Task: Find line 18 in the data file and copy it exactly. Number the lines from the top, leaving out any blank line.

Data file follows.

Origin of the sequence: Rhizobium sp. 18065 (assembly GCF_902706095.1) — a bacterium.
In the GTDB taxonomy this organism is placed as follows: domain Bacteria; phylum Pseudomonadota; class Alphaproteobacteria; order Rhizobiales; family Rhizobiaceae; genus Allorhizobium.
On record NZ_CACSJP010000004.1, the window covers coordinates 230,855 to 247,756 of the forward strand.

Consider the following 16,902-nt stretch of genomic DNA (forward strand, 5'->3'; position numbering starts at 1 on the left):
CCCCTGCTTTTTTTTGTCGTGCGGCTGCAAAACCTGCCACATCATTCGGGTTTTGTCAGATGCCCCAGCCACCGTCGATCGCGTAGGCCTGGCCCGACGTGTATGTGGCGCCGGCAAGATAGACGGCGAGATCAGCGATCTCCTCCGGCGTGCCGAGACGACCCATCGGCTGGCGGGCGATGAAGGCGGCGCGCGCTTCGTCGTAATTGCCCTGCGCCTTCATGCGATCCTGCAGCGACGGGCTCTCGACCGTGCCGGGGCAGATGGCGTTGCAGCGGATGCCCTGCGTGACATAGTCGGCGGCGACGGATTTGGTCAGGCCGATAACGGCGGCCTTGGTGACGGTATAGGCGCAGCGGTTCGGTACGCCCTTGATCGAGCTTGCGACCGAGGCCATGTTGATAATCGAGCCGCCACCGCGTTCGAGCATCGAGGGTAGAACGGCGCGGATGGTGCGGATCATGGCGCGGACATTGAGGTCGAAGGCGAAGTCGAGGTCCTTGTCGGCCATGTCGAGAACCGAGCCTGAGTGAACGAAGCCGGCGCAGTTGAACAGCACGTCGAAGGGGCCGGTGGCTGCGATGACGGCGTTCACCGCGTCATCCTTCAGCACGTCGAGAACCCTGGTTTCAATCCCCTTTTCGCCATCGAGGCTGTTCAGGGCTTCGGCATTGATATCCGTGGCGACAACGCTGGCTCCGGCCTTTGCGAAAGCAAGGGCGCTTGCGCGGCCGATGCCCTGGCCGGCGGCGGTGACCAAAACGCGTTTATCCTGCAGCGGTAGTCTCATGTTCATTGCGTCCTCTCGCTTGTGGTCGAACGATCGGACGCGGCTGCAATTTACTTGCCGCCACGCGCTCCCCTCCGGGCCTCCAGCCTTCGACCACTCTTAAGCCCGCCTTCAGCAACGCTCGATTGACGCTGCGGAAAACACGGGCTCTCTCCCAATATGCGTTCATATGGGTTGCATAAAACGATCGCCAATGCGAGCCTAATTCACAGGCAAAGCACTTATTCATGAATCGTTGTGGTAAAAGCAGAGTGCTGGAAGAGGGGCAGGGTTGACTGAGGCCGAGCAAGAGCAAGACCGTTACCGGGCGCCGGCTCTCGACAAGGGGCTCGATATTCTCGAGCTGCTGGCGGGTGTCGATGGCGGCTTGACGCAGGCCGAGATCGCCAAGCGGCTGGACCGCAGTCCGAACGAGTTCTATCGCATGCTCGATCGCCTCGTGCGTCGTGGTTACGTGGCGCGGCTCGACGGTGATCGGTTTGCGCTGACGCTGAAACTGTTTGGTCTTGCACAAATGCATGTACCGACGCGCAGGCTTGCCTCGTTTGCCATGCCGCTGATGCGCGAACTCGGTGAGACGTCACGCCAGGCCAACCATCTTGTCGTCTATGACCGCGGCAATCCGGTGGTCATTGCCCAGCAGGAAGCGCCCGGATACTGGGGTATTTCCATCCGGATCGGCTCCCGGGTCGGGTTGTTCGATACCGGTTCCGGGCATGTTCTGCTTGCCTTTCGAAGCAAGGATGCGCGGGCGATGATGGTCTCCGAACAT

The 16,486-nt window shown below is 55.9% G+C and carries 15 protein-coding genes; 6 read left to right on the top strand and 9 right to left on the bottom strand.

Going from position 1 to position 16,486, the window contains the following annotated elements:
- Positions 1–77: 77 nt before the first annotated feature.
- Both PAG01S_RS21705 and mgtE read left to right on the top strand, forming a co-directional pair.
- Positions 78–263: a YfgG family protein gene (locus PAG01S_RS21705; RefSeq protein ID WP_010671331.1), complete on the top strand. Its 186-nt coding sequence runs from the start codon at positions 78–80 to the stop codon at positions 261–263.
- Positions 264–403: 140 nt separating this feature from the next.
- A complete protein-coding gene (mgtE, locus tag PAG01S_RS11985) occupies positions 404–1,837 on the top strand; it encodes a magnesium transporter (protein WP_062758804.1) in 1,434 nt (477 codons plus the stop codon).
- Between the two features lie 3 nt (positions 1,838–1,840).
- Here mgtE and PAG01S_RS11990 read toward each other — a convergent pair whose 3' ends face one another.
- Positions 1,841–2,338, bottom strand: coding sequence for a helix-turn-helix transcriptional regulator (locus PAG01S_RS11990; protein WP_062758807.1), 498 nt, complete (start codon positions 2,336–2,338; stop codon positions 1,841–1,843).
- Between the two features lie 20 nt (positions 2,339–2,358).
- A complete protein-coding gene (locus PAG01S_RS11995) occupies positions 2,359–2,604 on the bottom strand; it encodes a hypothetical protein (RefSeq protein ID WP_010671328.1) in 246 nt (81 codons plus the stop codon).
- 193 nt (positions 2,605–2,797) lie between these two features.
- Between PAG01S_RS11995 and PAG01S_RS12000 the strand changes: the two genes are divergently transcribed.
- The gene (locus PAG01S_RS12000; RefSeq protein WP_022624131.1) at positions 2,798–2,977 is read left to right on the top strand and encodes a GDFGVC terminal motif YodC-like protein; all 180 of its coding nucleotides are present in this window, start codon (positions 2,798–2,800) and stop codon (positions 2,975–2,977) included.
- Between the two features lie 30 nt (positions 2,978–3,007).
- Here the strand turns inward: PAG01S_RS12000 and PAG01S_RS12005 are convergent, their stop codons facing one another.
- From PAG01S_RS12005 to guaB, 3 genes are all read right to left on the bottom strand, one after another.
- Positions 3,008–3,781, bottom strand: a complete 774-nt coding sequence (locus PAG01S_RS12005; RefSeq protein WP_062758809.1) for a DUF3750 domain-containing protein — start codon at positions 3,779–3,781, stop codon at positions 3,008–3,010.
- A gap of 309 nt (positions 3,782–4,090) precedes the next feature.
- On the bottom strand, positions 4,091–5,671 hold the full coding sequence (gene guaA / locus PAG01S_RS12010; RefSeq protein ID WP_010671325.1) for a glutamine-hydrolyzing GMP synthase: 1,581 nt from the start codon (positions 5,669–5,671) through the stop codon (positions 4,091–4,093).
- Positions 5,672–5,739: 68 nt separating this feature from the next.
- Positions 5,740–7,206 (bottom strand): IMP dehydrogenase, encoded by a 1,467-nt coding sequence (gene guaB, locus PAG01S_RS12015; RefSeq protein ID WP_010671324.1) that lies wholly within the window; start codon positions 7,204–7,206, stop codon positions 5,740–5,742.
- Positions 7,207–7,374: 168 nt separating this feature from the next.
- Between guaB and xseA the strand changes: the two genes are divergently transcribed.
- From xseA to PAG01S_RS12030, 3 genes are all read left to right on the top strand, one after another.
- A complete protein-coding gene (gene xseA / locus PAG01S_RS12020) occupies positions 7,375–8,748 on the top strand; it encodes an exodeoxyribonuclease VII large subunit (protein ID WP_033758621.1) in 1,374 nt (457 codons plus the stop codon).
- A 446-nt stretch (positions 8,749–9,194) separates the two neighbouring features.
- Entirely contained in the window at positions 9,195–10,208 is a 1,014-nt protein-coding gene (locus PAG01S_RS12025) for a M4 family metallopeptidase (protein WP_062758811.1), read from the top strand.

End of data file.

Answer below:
- 193 nt (positions 2,605–2,797) lie between these two features.